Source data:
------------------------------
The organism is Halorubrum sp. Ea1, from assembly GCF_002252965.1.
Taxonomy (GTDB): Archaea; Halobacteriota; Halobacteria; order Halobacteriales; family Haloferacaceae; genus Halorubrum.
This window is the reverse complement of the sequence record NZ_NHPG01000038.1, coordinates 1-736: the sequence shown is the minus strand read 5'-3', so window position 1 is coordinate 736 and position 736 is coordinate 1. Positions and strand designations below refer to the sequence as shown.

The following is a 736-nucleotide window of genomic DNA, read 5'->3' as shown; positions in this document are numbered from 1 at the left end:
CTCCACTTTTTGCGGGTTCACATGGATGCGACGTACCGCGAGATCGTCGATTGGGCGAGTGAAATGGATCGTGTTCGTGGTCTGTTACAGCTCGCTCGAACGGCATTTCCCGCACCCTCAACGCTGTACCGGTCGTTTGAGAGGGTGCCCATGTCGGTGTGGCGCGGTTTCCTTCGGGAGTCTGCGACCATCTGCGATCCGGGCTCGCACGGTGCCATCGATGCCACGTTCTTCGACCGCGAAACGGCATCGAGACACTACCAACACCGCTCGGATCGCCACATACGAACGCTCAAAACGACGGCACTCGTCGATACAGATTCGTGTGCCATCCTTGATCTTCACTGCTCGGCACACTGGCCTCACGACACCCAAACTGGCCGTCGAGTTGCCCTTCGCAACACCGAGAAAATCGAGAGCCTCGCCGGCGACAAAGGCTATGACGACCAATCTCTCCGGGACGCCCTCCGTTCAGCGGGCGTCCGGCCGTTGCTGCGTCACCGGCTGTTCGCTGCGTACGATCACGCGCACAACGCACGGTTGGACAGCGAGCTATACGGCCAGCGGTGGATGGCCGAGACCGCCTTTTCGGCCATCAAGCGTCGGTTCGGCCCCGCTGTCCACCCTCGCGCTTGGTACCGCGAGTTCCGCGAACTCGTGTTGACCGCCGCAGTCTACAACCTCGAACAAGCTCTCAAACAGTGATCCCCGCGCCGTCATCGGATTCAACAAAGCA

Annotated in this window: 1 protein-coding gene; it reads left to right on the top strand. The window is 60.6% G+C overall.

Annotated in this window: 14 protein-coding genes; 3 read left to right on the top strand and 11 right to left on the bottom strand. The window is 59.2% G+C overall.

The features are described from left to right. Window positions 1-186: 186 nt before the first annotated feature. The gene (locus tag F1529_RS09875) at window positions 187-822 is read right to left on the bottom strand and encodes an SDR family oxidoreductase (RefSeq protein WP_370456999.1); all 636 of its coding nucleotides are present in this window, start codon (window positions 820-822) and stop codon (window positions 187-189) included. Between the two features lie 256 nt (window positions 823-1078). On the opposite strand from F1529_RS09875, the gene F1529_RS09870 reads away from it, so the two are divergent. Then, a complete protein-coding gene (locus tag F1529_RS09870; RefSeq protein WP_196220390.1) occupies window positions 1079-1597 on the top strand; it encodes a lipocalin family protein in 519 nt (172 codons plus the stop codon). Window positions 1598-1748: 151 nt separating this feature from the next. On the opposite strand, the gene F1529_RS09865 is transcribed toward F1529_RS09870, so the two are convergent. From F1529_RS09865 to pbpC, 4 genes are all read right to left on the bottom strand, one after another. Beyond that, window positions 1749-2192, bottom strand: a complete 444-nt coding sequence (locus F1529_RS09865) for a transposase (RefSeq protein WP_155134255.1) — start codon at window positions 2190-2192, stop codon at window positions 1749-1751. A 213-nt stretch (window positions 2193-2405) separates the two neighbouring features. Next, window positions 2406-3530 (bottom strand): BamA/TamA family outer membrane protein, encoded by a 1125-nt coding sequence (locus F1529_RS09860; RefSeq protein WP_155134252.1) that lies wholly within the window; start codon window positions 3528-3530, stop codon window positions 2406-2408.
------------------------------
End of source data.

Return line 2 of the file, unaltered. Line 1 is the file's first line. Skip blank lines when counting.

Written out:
Taxonomy (GTDB): Archaea; Halobacteriota; Halobacteria; order Halobacteriales; family Haloferacaceae; genus Halorubrum.